Tuesday, February 8, 2022

3 surprisingly lovely Churches: Traditional (and a Bonus)

In a previous post (here)  I shared 3 chapel / churches that were picked as best of their year, that were unusual and rethough religious spirituality from an architectural point of view.

The following three are no less beautiful, but more traditional in design as a house of worship.


The Bahá’í Temple of South America

This is a Bahá'í temple of Santiago Chile. I will admit I don't know all that much about Baha'i except that it is pretty open, so I copied the google definition. "Baha'is believe that we have free will, to turn towards God or reject him. They also believe that true religion is compatible with reason, and the Baha'i teachings encourage people to use their intellect in understanding the world (and religion)."





Bosjes Chapel

In South Africa, the bosjes Chapel sits in the vineyard area around Cape Town. Given the variety of religions (Catholics, Anglicans and Lutherans) the Chapel itself appears pretty non-denominational "Christian". The interior created by windows and the rooflines are meant to expose the congregants to God's wonder of nature.




Saemoonan Church

In South Korea a Christian Church is interesting, but not amazing, until you read their design notes. Then it makes more sense (to me):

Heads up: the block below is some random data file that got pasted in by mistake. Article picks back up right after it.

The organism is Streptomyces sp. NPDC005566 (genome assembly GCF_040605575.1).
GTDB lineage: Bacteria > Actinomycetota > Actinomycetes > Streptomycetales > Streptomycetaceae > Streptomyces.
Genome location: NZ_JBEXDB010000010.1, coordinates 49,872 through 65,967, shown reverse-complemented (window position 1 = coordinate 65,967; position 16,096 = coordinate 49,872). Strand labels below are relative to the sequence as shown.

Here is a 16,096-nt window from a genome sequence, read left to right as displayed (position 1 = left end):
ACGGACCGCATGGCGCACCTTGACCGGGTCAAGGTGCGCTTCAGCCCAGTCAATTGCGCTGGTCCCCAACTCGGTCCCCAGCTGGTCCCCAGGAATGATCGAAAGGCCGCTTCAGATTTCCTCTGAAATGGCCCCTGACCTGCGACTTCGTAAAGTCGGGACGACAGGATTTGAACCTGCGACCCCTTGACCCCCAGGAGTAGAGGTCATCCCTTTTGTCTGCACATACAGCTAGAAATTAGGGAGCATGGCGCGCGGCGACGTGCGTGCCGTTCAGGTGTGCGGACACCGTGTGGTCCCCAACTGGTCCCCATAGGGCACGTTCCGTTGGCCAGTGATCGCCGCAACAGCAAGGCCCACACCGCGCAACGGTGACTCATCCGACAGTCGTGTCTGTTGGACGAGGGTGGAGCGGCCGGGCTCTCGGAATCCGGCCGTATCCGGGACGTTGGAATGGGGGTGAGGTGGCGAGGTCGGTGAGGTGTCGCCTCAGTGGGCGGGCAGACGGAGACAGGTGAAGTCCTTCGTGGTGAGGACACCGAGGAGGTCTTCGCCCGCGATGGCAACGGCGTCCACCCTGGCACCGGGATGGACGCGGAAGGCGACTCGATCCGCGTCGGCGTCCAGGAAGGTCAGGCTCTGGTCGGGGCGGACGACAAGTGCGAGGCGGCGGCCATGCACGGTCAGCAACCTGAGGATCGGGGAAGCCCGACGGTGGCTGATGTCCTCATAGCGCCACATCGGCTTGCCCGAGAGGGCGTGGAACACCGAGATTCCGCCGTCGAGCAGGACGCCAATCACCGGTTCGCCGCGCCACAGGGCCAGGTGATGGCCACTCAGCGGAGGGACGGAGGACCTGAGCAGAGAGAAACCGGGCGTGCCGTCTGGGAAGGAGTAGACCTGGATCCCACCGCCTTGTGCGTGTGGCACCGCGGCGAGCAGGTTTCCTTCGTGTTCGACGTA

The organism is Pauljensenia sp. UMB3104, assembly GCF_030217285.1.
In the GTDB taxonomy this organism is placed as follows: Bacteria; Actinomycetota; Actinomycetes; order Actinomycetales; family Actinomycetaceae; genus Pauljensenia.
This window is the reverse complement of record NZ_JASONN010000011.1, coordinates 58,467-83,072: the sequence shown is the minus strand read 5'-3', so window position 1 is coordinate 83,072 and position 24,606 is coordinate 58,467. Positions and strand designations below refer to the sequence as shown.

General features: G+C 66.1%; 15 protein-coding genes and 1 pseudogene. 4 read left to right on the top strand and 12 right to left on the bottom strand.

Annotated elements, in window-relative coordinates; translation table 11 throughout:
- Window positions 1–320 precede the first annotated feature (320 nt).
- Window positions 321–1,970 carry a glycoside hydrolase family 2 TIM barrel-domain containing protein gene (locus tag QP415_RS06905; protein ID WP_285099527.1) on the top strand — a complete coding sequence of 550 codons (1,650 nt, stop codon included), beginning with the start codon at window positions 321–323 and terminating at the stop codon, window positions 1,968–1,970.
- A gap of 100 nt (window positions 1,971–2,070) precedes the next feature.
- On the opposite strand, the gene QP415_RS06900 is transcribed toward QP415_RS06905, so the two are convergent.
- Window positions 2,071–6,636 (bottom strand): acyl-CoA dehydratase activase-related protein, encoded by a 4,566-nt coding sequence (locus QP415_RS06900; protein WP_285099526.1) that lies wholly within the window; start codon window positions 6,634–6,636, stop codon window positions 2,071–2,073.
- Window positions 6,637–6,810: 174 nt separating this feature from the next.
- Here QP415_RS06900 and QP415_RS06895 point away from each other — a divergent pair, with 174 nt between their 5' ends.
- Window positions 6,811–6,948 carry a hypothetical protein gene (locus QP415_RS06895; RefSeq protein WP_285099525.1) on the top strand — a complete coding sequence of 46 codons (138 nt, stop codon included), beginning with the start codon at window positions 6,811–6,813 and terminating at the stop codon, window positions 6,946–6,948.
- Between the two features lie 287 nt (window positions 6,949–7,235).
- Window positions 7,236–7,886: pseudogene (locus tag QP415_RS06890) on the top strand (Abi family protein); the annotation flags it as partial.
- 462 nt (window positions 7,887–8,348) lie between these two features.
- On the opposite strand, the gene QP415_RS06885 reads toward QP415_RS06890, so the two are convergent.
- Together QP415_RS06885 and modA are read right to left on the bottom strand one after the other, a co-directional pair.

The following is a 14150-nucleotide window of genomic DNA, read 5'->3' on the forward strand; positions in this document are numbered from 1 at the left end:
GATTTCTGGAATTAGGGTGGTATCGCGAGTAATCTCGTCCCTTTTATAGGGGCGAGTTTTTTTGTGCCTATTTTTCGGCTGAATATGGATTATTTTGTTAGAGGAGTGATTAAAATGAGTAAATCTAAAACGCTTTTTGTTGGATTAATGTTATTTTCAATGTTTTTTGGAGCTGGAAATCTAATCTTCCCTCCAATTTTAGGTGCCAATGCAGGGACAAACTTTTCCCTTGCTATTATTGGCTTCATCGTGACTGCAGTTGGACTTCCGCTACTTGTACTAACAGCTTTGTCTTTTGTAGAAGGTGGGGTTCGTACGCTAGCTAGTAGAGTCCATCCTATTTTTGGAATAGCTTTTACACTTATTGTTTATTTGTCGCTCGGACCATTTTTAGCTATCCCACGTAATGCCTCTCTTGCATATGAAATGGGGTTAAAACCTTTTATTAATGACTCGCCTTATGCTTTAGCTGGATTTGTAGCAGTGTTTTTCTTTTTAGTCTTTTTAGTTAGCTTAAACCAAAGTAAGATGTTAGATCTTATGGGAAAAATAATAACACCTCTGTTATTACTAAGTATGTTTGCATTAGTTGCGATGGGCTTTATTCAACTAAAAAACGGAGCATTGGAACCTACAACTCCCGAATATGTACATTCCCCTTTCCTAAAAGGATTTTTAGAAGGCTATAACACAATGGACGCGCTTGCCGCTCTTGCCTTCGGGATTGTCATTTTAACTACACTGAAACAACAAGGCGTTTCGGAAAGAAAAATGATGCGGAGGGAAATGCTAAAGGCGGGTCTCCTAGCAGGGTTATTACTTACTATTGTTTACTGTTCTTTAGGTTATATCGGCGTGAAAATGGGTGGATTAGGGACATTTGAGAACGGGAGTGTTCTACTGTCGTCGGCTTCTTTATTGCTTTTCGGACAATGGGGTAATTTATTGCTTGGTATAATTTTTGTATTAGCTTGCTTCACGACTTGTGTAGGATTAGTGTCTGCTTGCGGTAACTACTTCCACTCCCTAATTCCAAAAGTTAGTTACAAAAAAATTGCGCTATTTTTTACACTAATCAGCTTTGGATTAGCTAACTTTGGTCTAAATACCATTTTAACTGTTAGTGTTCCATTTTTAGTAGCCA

"Saemoonan Church’s form resembles a mother’s arms reaching towards the sky. Moving away from the use of spires, the project features a curved form that turns to the sky. The curves are meant to symbolize God’s love and mercy. With the building, one can also see other Christian symbolism turned into more abstract forms within the design."




Our Lady of Fátima Chapel

Finally a chapel that I cannot get a hold of mentally. I mean it is an extremely minimal Catholic chapel. And it speaks to me on some spiritual level - although I'm not sure what. I tend to be interested in unique designs that speak to thought. But this one hits me on a more gut level. Something that is Catholic, but organic and somehow true to the roots of a church open to all and accepting.

I will let them explain it: 

"Two trapezoidal pieces put together in a tent-like arrangement form the dominant aesthetic of this structure. Drawing from the scouting experience, the pointed upper edge of the structure imitates a scout’s scarf and symbolizes a commitment to the movement. The lack of doors or partitions reflects the building’s openness to everyone, at all times. The roof is also supported by 12 wooden beams as a nod to the 12 Apostles. This structure is accompanied by several wooden logs arranged to act as seating.

The chapel shows how religious symbolism can be showcased using the simplest forms and no ornamentation. Plano Humano Arquitectos translated several Christian ideologies into simplistic forms that blend in with the site and the building. As the years go by, we see that spaces for faith are adopting more conceptual ways of adopting religious ideas instead of displaying them on walls as decorative elements. The focus has turned to the experience of spaces instead of how grand they appear."


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